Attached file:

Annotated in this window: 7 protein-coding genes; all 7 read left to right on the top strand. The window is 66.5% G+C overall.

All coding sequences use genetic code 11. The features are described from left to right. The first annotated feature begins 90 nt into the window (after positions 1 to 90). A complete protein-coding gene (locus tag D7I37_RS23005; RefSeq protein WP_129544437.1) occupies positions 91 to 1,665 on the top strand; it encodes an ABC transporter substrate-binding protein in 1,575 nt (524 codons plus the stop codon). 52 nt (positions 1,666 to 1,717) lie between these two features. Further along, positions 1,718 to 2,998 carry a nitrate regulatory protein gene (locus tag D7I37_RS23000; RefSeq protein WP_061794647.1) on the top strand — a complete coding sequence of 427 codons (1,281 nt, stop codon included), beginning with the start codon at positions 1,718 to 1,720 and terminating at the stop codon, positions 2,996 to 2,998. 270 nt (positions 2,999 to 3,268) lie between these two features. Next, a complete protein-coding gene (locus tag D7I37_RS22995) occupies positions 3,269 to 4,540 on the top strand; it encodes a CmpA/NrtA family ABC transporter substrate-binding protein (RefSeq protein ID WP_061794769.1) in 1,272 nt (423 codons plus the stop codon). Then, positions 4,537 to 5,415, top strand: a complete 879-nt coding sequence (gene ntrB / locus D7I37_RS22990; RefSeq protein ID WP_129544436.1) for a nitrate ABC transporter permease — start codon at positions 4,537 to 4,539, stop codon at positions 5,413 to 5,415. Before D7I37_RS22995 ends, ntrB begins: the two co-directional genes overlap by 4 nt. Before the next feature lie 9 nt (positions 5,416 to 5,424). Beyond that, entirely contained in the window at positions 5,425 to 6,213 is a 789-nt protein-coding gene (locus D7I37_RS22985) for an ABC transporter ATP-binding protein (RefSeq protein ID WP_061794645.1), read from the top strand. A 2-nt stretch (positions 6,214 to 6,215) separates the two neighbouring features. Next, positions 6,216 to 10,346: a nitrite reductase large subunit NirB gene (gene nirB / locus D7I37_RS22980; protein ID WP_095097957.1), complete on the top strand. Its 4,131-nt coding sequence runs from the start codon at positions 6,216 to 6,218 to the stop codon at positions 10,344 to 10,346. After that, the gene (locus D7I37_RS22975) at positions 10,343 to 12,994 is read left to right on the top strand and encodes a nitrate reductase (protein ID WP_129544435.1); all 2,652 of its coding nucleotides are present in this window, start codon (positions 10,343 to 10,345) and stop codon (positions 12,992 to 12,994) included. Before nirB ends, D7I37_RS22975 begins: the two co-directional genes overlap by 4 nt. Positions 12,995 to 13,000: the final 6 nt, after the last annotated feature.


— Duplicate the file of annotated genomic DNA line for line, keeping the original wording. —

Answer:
Annotated in this window: 7 protein-coding genes; all 7 read left to right on the top strand. The window is 66.5% G+C overall.

All coding sequences use genetic code 11. The features are described from left to right. The first annotated feature begins 90 nt into the window (after positions 1 to 90). A complete protein-coding gene (locus tag D7I37_RS23005; RefSeq protein WP_129544437.1) occupies positions 91 to 1,665 on the top strand; it encodes an ABC transporter substrate-binding protein in 1,575 nt (524 codons plus the stop codon). 52 nt (positions 1,666 to 1,717) lie between these two features. Further along, positions 1,718 to 2,998 carry a nitrate regulatory protein gene (locus tag D7I37_RS23000; RefSeq protein WP_061794647.1) on the top strand — a complete coding sequence of 427 codons (1,281 nt, stop codon included), beginning with the start codon at positions 1,718 to 1,720 and terminating at the stop codon, positions 2,996 to 2,998. 270 nt (positions 2,999 to 3,268) lie between these two features. Next, a complete protein-coding gene (locus tag D7I37_RS22995) occupies positions 3,269 to 4,540 on the top strand; it encodes a CmpA/NrtA family ABC transporter substrate-binding protein (RefSeq protein ID WP_061794769.1) in 1,272 nt (423 codons plus the stop codon). Then, positions 4,537 to 5,415, top strand: a complete 879-nt coding sequence (gene ntrB / locus D7I37_RS22990; RefSeq protein ID WP_129544436.1) for a nitrate ABC transporter permease — start codon at positions 4,537 to 4,539, stop codon at positions 5,413 to 5,415. Before D7I37_RS22995 ends, ntrB begins: the two co-directional genes overlap by 4 nt. Before the next feature lie 9 nt (positions 5,416 to 5,424). Beyond that, entirely contained in the window at positions 5,425 to 6,213 is a 789-nt protein-coding gene (locus D7I37_RS22985) for an ABC transporter ATP-binding protein (RefSeq protein ID WP_061794645.1), read from the top strand. A 2-nt stretch (positions 6,214 to 6,215) separates the two neighbouring features. Next, positions 6,216 to 10,346: a nitrite reductase large subunit NirB gene (gene nirB / locus D7I37_RS22980; protein ID WP_095097957.1), complete on the top strand. Its 4,131-nt coding sequence runs from the start codon at positions 6,216 to 6,218 to the stop codon at positions 10,344 to 10,346. After that, the gene (locus D7I37_RS22975) at positions 10,343 to 12,994 is read left to right on the top strand and encodes a nitrate reductase (protein ID WP_129544435.1); all 2,652 of its coding nucleotides are present in this window, start codon (positions 10,343 to 10,345) and stop codon (positions 12,992 to 12,994) included. Before nirB ends, D7I37_RS22975 begins: the two co-directional genes overlap by 4 nt. Positions 12,995 to 13,000: the final 6 nt, after the last annotated feature.